In 2006, Victoria became the first Australian state to enact a Charter of Human Rights and Responsibilities. This year, with the Charter under review, we have a stark choice. Will we further strengthen our fundamental rights and freedoms or become the first state in the modern democratic world to wind back or weaken them? At an estimated cost of just $13.5 million over five years, money spent on creating and rolling out Victoria’s Charter of Human Rights has already proven to be a wise investment. Upholding human rights has both human and economic benefits and, for around 50 cents per Victorian per year, the Charter has ensured the fundamental rights of Victorians from all walks of life are protected in law.
A lot of myths have developed about the Victorian Charter, with wild claims being thrown around – everything from it being “dangerous” to “undemocratic” to “weak”. So let’s look at the facts.
First, the Charter is primarily a preventative tool. When governments are drafting laws or providing services, they must be cross-checked against the Charter to make sure the human impacts are considered. If potential human rights problems can be weeded out during the early stages of law and policy development, then costly challenges and changes are less likely to be an issue further down the track.
Second, the Charter provides a way for Victoria’s courts to notify parliament and the broader public when existing laws breach human rights. This is an important safeguard against politicians deliberately or inadvertently neglecting our human rights. However, courts do not have the power to strike down laws. Parliament always has the final say.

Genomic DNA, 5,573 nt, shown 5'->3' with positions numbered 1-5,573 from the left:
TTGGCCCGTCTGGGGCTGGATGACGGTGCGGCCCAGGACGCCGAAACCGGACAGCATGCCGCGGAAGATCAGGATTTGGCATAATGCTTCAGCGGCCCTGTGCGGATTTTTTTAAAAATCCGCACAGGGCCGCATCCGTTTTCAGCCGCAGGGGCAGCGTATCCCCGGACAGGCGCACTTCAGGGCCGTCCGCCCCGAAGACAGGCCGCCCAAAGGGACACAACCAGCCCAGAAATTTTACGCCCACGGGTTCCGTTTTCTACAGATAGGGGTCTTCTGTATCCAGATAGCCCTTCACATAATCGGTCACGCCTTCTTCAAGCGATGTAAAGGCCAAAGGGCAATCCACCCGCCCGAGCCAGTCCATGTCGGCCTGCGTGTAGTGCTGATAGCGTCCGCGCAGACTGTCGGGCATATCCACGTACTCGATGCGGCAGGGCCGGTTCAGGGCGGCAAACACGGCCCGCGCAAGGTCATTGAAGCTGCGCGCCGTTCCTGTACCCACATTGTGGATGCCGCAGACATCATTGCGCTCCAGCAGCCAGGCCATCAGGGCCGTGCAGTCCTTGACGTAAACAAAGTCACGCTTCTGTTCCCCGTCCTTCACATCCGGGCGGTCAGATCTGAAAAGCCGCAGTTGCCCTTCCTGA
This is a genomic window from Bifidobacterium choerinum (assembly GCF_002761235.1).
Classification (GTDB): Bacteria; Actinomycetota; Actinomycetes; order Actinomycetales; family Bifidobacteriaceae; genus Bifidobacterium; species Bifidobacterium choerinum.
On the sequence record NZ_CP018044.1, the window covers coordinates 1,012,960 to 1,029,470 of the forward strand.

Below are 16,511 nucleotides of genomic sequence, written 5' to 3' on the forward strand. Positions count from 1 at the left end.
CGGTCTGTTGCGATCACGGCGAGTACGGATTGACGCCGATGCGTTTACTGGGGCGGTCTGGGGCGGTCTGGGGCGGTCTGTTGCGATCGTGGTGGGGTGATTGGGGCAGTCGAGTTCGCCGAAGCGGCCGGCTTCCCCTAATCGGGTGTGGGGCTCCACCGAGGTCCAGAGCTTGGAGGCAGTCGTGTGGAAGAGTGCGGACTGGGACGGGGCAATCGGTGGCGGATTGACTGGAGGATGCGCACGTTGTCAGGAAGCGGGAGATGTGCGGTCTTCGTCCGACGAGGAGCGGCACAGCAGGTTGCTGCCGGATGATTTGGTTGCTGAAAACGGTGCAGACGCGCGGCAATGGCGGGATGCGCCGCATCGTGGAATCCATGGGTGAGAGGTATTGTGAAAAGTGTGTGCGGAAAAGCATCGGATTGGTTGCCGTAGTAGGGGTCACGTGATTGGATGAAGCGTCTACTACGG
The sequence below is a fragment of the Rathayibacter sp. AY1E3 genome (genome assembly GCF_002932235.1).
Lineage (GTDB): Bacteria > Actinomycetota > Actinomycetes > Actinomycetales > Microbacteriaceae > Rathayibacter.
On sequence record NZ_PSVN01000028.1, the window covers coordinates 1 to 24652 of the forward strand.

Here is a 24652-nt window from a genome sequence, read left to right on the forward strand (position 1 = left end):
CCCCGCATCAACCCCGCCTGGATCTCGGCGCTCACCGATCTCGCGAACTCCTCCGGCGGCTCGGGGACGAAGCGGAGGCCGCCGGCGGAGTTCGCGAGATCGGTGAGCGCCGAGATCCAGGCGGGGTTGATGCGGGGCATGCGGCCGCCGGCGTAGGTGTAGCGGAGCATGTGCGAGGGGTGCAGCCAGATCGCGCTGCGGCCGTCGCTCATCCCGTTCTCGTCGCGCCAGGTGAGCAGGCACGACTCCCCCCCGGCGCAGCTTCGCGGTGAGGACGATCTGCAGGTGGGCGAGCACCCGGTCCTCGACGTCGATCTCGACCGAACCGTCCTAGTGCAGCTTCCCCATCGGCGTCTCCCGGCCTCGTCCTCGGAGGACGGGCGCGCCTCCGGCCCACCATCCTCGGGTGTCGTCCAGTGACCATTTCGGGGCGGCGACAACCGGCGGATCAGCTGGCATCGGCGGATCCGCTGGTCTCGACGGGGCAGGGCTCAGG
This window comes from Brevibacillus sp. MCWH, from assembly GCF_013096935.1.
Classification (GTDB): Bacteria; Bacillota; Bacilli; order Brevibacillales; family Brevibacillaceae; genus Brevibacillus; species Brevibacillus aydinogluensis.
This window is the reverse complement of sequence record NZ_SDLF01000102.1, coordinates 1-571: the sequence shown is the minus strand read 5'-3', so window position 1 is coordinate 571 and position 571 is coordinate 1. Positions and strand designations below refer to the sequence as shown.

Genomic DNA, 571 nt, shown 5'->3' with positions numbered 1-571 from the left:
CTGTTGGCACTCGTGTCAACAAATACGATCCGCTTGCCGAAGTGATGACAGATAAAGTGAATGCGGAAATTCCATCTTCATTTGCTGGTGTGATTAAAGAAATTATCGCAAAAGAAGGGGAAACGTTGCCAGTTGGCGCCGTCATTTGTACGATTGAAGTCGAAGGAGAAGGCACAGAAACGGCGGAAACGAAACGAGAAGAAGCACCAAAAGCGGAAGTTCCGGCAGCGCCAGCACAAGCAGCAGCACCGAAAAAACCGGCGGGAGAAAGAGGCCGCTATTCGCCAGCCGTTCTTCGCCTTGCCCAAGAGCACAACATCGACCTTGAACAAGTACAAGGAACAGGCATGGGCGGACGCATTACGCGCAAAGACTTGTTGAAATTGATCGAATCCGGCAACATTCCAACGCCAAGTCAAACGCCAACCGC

Third, whilst the Charter is not a magic wand that has fixed every instance of unfairness in Victoria, it has clearly increased human rights protections for Victorians from all walks of life. For example, the Charter was used to prevent a group of young people with acquired brain injury from being moved to inappropriate aged care facilities. It was used to stop a pregnant mother of two from being evicted into homelessness. And it was used to secure vastly improved access to support services for children with autism.
The Charter is about protecting the rights of ordinary Victorians and sticking up for some of the most vulnerable in our community. In the scheme of Government spending, $13.5 million over four years is a drop in the ocean – less than what the government spends on graffiti prevention and clean up over the same period.
Victorians are right to expect that the values that we hold dear – fairness, equality, respect, to name a few – be enshrined in law. There is strong evidence that the protection of human rights in the law can contribute positively to the realisation of human rights on the ground.
The review is an opportunity to strengthen the Charter further by including social and economic rights, like the right to education and access to health care. These are the rights that arguably matter the most to Victorians. It’s hard to enjoy the right to privacy if you don’t have food on your plate or a roof over your head.
Contrary to some misleading claims, the Charter has had little impact on our criminal justice system. Rather the Charter has overwhelming been used to help people who are homeless, people with disability, people with mental illness and other marginalised groups. It has done all this cost effectively and with little fuss. With set up costs now accounted for, the running costs of the Charter are likely to decrease over time as service delivery becomes more efficient and more effective.
For less than the price of a cup of coffee each, the Charter has delivered improved human rights for all Victorians over the last five years. That’s a bargain.
Let’s hope the Baillieu Government doesn’t go down in history as the first in the developed, democratic world to weaken or repeal a Human Rights Charter. Instead it should do justice to all Victorians by making this ‘quiet achiever’ stronger.
Ben Schokman is the HRLC’s Director of International Human Rights Advocacy and is on secondment from DLA Piper.